Of Tattoos and Stigmata

I recently saw a cartoon of a football coach exhorting his new recruits. After he had finished his pep talk, one young rookie asked: “When do we get our tattoos?” Which led me to reflect.

When I was young, very few people had tattoos. Most were sailors who, at some port of call, got a tattoo of an anchor on their upper arm, the word “Mom,” or the name of their sweetheart back home. The more daring sailors might be tattooed with the side view of a rather “chaste” naked lady. Such is not the case today.

For the past twenty or more years, tattoos have become very popular, both for men and women. Moreover, they have become much more elaborate and ubiquitous – on arms, legs, thighs, back, chest, belly, and neck – in various combinations. Likewise, there are various creative designs – swirling patterns in multiple colors interlaced with flowers, butterflies, or birds.

Although some tattoos are hideous, macabre, and even demonic, many tattoos are “in good taste” and often quite appealing, and even sexy – that is, if one is young and, so, with still firm skin.

Few things can be more unattractive than a tattoo on drooping, sagging, wrinkled, aging flesh. In the not-too-distant future, such withering tattoos will become common. Undoubtedly, there will be a demand for men’s long-sleeved shirts and long pants, and women’s dresses with long sleeves and hemlines that go down to the ankles. Something must hide the once-considered beautiful tattoos that have now turned unsightly.

But why has this age become an age of tattoos? I think that those who get tattoos believe that they are not beautiful enough simply with their own birthday suit. They need to decorate themselves in order to make themselves more attractive – to be more appealing, especially more alluring to the opposite sex. But this brings me to my main point.

God created everything good and everything God creates is beautiful according to its nature – “what it is.” God created human beings in his own image and likeness, and so human beings, by their very nature, bear the beauty of God himself – not just in intellect and will but also in body.

In getting a tattoo one is saying God did not do a good enough job. His handiwork must be improved. The bigger issue is that humankind did not tarnish its beauty by being tattooed but by sinning – sin is the hideous mark that discolors humankind, and it is more than skin deep.

As the Father created man good and beautiful through his Word – he who bears the divine beauty as God’s Son – so the Father sent his Son into the world so that as man, in human flesh, he might re-create man in his own beautiful image and likeness.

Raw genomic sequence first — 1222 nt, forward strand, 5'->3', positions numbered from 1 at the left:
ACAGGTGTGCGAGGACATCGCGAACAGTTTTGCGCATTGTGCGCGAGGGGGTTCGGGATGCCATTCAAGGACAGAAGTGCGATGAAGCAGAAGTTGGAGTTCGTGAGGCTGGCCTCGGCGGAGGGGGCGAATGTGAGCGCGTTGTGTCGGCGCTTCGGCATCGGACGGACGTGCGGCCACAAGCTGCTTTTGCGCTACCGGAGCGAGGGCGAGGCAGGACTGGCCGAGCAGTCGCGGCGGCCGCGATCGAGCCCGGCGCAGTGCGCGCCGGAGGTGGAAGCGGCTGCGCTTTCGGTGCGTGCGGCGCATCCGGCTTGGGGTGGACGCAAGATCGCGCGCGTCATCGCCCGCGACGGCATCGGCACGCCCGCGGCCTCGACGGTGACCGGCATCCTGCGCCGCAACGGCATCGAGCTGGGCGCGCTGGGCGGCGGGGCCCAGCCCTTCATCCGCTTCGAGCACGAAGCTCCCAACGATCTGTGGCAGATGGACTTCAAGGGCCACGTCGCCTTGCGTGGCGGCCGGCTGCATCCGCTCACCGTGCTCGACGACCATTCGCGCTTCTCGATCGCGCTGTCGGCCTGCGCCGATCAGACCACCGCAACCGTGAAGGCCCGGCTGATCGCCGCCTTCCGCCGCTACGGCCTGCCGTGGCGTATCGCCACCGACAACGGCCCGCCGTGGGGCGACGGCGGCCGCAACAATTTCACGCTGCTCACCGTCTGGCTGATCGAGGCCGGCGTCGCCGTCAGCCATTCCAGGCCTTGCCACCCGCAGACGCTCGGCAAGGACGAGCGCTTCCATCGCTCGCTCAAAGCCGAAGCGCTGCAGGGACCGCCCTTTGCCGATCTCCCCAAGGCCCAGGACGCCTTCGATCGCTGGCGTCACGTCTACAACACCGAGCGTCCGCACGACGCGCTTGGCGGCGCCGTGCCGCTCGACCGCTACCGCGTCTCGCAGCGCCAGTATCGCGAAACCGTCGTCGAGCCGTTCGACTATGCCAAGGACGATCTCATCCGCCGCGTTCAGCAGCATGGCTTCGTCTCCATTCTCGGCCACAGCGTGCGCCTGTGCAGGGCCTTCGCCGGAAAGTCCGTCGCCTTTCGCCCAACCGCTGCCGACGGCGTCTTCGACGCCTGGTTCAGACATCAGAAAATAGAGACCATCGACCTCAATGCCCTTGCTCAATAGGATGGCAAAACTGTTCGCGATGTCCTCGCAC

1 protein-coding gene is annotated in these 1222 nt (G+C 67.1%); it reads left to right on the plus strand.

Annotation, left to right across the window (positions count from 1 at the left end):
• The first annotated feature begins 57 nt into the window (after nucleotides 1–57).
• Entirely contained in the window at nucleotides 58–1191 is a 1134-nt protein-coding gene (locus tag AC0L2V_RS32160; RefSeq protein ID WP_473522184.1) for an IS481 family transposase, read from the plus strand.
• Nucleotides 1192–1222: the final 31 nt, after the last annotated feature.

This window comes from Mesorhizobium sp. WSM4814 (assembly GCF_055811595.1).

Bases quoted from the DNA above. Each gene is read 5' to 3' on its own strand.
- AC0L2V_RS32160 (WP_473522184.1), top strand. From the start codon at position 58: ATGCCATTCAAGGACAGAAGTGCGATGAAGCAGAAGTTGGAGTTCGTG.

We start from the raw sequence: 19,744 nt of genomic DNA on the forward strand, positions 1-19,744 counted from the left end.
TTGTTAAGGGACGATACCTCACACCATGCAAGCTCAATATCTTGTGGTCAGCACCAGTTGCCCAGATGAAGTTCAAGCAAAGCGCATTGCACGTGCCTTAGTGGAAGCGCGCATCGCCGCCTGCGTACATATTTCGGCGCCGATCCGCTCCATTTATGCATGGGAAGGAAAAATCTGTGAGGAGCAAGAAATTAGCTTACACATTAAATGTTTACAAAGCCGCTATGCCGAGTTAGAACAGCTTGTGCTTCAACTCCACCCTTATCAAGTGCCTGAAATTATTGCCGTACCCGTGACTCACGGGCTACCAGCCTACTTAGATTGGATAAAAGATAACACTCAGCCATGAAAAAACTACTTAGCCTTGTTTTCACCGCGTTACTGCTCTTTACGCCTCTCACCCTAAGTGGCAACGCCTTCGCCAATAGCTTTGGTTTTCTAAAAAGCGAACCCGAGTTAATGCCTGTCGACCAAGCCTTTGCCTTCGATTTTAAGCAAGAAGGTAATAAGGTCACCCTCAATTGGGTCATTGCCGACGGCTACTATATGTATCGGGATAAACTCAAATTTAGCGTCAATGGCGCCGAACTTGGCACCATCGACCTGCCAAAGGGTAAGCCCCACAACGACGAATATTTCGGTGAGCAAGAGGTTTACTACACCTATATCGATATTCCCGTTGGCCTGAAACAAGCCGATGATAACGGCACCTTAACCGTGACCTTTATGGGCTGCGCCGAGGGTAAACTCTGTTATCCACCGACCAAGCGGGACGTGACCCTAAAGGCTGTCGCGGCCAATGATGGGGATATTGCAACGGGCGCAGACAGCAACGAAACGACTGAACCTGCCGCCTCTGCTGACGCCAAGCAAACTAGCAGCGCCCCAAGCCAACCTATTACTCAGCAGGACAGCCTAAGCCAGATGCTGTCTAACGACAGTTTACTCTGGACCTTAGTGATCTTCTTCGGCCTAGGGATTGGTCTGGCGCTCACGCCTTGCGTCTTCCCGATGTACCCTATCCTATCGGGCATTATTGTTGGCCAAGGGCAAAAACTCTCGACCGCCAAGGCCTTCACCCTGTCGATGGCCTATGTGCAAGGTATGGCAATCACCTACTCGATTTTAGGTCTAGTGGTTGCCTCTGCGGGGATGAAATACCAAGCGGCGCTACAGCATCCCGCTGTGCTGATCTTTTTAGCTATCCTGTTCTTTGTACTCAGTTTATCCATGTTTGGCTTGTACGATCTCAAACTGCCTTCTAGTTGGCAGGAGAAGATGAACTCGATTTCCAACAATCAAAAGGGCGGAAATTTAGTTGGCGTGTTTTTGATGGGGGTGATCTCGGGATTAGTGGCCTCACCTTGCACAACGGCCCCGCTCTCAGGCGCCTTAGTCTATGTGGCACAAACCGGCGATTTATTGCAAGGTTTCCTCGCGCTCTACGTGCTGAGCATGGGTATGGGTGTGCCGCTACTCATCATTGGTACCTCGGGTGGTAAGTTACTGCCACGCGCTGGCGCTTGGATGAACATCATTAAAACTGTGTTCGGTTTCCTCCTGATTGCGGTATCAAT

Jesus assumed our sin-marred flesh and, on the Cross, he put that flesh, tattooed by sin, to death. In rising from the dead Jesus became a new creation, the new and glorious man, so that all of humankind might be made new in him – he is the firstborn of the new creation, the new Adam of a new human race.

Now, through faith and baptism, we die and rise with Christ. We cast off the sin-marred flesh and assume the new flesh that is the risen Lord Jesus. We are born anew in the transforming life of the Holy Spirit so as to once more become children of the Father. Thus, in order to make humankind more beautiful, the crucial need is not the ink of the tattooer’s stinging needle, but the Spirit-imprinted stigmata of the Cross, for the Cross has vanquished the sting of death.

St. Paul was well aware of this cruciform truth. “Let no man trouble me; for I bear on my body the marks of Jesus.” (Gal. 6:17) The physical marks of Jesus that Paul bore were the marks of the Cross, the marks that he had died and risen with Christ.

Such marks bore a beauty that was more than skin deep. Rather, they displayed the beauty of a man who was completely transformed into the likeness of Christ. By abiding in the crucified Christ, he assumed the salvific marks of the risen Christ.

The same is true of St. Francis and St. Padre Pio – both of whom bore the stigmata of Christ crucified. To behold the stigmatized-Francis or the stigmatized-Pio is not to gaze upon someone who simply bears the marks of death, but more so the marks of life, for they were crucified with Christ so as to live in Christ.

Or, better, they can proclaim with St. Paul: “I have been crucified with Christ; it is no longer I who live, but Christ lives in me.” (Gal. 2:20) To be crucified with Christ is to die so that Christ may live in us, and we live in him. To possess the stigmata testifies to our oneness with the crucified and risen Jesus.

Not many receive the visible stigmata as did Sts. Paul, Francis, and Pio, yet all of us do bear the invisible stigmata, for we too have died and have risen with Christ. We can profess with St. Paul that we glory in nothing “except in the Cross of our Lord Jesus Christ,” for in him we have become “a new creation.” (Gal. 6:14-15)

Bearing the marks of the Cross is what makes each of us beautiful – a beauty that utterly eclipses and even brings a note of sadness over the misdirected beauty of the tattoo.

Moreover, the marks of the Cross will never grow old; they will never sag as our body ages; we will never have to cover them up. Rather, they will become ever more glorious until they fully radiate their heavenly, everlasting Spirit-filled beauty – in communion with Jesus Christ, our crucified and risen Savior and Lord.


*Image: Saint Francis (receiving the stigmata) by Federico Barocci, ca. 1600-1604 [The MET, New York]

Thomas G. Weinandy, OFM, a prolific writer and one of the most prominent living theologians, is a former member of the Vatican’s International Theological Commission. His newest book is the third volume of Jesus Becoming Jesus: A Theological Interpretation of the Gospel of John: The Book of Glory and the Passion and Resurrection Narratives.